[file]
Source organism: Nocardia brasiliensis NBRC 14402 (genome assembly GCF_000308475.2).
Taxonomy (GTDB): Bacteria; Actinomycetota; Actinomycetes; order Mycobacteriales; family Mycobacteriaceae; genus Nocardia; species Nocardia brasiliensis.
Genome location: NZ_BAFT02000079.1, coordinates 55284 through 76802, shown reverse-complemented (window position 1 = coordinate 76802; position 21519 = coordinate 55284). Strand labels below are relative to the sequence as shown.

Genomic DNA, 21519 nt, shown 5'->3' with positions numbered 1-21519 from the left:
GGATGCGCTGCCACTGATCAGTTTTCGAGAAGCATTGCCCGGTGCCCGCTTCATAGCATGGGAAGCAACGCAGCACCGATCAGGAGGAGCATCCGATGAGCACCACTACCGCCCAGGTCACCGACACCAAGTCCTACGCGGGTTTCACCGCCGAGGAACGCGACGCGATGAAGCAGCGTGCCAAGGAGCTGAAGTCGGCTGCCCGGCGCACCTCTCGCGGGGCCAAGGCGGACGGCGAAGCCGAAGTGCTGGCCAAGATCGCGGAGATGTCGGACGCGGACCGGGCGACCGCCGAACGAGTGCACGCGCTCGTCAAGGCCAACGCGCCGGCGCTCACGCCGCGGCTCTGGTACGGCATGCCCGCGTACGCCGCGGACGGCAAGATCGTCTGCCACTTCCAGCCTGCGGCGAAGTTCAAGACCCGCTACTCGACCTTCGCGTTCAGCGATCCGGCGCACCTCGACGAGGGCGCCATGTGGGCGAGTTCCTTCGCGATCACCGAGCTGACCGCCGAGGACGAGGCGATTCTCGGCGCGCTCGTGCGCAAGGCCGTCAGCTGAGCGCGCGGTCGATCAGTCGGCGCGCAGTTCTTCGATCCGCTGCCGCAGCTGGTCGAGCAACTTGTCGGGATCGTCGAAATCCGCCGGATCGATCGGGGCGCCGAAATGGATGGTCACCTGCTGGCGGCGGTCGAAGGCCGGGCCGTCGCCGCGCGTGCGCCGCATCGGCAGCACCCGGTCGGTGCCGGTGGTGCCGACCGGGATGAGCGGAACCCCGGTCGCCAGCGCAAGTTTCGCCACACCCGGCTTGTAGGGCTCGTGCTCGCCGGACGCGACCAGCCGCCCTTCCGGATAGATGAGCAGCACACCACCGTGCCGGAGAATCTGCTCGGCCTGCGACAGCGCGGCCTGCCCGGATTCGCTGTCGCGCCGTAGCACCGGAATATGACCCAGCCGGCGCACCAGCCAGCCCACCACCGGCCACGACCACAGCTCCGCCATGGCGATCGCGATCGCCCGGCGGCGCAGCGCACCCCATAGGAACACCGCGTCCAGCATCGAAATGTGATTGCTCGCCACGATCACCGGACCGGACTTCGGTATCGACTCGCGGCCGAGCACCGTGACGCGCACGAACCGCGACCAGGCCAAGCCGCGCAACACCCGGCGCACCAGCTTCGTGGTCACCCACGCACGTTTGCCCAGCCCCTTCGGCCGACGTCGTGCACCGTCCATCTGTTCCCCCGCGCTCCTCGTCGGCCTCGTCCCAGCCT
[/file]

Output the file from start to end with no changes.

Source organism: Nocardia brasiliensis NBRC 14402 (genome assembly GCF_000308475.2).
Taxonomy (GTDB): Bacteria; Actinomycetota; Actinomycetes; order Mycobacteriales; family Mycobacteriaceae; genus Nocardia; species Nocardia brasiliensis.
Genome location: NZ_BAFT02000079.1, coordinates 55284 through 76802, shown reverse-complemented (window position 1 = coordinate 76802; position 21519 = coordinate 55284). Strand labels below are relative to the sequence as shown.

Genomic DNA, 21519 nt, shown 5'->3' with positions numbered 1-21519 from the left:
GGATGCGCTGCCACTGATCAGTTTTCGAGAAGCATTGCCCGGTGCCCGCTTCATAGCATGGGAAGCAACGCAGCACCGATCAGGAGGAGCATCCGATGAGCACCACTACCGCCCAGGTCACCGACACCAAGTCCTACGCGGGTTTCACCGCCGAGGAACGCGACGCGATGAAGCAGCGTGCCAAGGAGCTGAAGTCGGCTGCCCGGCGCACCTCTCGCGGGGCCAAGGCGGACGGCGAAGCCGAAGTGCTGGCCAAGATCGCGGAGATGTCGGACGCGGACCGGGCGACCGCCGAACGAGTGCACGCGCTCGTCAAGGCCAACGCGCCGGCGCTCACGCCGCGGCTCTGGTACGGCATGCCCGCGTACGCCGCGGACGGCAAGATCGTCTGCCACTTCCAGCCTGCGGCGAAGTTCAAGACCCGCTACTCGACCTTCGCGTTCAGCGATCCGGCGCACCTCGACGAGGGCGCCATGTGGGCGAGTTCCTTCGCGATCACCGAGCTGACCGCCGAGGACGAGGCGATTCTCGGCGCGCTCGTGCGCAAGGCCGTCAGCTGAGCGCGCGGTCGATCAGTCGGCGCGCAGTTCTTCGATCCGCTGCCGCAGCTGGTCGAGCAACTTGTCGGGATCGTCGAAATCCGCCGGATCGATCGGGGCGCCGAAATGGATGGTCACCTGCTGGCGGCGGTCGAAGGCCGGGCCGTCGCCGCGCGTGCGCCGCATCGGCAGCACCCGGTCGGTGCCGGTGGTGCCGACCGGGATGAGCGGAACCCCGGTCGCCAGCGCAAGTTTCGCCACACCCGGCTTGTAGGGCTCGTGCTCGCCGGACGCGACCAGCCGCCCTTCCGGATAGATGAGCAGCACACCACCGTGCCGGAGAATCTGCTCGGCCTGCGACAGCGCGGCCTGCCCGGATTCGCTGTCGCGCCGTAGCACCGGAATATGACCCAGCCGGCGCACCAGCCAGCCCACCACCGGCCACGACCACAGCTCCGCCATGGCGATCGCGATCGCCCGGCGGCGCAGCGCACCCCATAGGAACACCGCGTCCAGCATCGAAATGTGATTGCTCGCCACGATCACCGGACCGGACTTCGGTATCGACTCGCGGCCGAGCACCGTGACGCGCACGAACCGCGACCAGGCCAAGCCGCGCAACACCCGGCGCACCAGCTTCGTGGTCACCCACGCACGTTTGCCCAGCCCCTTCGGCCGACGTCGTGCACCGTCCATCTGTTCCCCCGCGCTCCTCGTCGGCCTCGTCCCAGCCT